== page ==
Drugs and Dissociation
Dissociation can be experienced as a result of drug and/or alcohol use.
Dissociative experiences can happen during active intoxication and/or during withdrawal from certain prescription, over the counter, and recreational substances.
Dissociative There are a variety of substances that can cause dissociative states during active use/intoxication. These include:
- Barbiturates (pentobarbital, Secobarbital)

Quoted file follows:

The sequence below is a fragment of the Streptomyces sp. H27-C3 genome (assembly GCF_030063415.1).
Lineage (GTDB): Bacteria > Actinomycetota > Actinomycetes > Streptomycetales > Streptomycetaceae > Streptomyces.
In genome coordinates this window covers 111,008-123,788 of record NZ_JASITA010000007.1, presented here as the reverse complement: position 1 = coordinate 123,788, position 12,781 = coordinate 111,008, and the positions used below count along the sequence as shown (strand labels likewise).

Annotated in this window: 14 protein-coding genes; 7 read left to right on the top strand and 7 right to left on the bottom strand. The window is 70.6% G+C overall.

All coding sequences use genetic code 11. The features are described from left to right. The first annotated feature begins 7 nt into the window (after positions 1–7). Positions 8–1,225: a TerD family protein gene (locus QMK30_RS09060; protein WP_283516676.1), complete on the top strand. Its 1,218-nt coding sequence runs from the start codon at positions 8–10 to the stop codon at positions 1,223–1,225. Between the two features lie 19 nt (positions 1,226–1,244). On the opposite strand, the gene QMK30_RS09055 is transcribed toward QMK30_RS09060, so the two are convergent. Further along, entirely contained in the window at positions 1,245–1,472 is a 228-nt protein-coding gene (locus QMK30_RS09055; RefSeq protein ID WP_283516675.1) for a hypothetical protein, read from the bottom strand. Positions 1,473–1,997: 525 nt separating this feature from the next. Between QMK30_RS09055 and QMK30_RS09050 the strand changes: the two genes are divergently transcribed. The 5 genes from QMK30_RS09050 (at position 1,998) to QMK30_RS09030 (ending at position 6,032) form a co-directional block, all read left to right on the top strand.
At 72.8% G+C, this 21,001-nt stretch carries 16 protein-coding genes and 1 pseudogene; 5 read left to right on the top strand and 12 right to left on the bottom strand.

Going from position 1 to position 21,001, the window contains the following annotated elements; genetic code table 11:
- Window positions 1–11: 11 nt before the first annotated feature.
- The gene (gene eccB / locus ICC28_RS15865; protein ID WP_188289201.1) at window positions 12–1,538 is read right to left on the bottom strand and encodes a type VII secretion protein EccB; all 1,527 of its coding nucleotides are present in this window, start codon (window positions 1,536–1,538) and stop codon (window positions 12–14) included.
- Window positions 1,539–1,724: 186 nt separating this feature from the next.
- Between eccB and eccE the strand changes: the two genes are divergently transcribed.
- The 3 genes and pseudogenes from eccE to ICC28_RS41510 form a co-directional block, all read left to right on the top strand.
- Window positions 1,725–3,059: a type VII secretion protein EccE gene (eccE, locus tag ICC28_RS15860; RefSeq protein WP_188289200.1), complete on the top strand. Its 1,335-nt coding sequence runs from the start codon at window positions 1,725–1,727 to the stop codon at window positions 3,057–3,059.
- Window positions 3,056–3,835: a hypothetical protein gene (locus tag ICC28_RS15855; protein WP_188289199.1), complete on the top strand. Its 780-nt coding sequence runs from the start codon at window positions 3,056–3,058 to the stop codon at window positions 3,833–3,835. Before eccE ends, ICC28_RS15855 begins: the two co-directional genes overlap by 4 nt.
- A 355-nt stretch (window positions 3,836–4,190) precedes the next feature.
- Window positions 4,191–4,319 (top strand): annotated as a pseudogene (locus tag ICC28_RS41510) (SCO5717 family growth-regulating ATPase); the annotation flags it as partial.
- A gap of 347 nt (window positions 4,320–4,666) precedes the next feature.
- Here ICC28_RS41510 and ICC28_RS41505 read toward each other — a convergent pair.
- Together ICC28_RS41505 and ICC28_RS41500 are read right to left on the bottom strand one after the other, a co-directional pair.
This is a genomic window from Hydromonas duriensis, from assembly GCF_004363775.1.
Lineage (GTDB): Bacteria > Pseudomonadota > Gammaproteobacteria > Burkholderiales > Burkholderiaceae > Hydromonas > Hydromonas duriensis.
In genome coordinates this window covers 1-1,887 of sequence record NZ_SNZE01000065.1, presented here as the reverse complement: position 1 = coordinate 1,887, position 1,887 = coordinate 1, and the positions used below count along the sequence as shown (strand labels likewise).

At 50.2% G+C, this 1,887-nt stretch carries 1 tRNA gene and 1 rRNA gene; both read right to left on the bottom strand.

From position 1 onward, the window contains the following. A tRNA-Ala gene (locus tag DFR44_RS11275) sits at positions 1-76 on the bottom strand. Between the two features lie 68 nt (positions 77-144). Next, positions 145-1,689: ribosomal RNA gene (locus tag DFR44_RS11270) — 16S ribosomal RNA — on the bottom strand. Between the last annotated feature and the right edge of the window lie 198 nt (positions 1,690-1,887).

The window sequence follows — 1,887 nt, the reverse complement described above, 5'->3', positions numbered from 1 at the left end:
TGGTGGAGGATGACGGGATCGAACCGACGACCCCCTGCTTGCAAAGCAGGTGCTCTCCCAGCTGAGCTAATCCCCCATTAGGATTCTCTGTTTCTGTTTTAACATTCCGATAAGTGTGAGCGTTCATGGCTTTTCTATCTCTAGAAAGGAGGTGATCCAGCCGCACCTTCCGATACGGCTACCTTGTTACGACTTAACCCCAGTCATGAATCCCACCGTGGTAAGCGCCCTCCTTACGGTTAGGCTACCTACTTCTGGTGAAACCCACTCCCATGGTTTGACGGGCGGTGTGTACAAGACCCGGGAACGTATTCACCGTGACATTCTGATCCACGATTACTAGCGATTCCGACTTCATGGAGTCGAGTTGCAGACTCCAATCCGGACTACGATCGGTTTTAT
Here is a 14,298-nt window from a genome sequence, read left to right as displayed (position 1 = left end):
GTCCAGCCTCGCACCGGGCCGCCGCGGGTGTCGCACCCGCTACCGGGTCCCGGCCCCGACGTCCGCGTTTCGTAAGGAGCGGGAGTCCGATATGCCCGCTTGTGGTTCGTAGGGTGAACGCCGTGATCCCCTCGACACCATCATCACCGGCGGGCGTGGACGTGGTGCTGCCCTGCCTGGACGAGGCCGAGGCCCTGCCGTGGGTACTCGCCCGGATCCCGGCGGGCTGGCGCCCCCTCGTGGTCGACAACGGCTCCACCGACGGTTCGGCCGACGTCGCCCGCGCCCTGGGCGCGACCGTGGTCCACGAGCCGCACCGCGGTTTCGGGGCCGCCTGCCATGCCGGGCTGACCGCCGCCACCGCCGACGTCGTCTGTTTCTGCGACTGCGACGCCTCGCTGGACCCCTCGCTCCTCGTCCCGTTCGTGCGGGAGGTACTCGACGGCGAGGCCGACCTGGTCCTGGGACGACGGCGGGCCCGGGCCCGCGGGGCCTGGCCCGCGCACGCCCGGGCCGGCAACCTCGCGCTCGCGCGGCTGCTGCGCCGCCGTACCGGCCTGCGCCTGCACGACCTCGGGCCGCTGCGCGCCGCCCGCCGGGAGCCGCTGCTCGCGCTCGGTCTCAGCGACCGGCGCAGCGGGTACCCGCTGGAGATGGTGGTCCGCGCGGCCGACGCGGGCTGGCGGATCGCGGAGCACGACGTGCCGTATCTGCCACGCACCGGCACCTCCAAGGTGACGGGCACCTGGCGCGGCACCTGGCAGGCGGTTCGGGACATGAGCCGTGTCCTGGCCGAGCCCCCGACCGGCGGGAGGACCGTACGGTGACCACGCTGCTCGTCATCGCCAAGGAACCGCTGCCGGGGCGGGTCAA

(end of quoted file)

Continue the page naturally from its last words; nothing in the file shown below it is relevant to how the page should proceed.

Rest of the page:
- Benzodiazepines (Ativan, Xanax, Lorazepam)
- Beta blockers (Atenolol, Propranolol)
- DXM (found in cough suppressants)
- Scopolamine (anti-nausea drug)
These symptoms go away after the drug has completely washed out of a person’s system.
For most people, even serious drug abuse/addiction will not cause a dissociative disorder, although, there is some evidence suggesting that long-term alcoholism or cocaine addiction may cause chronic dissociative symptoms.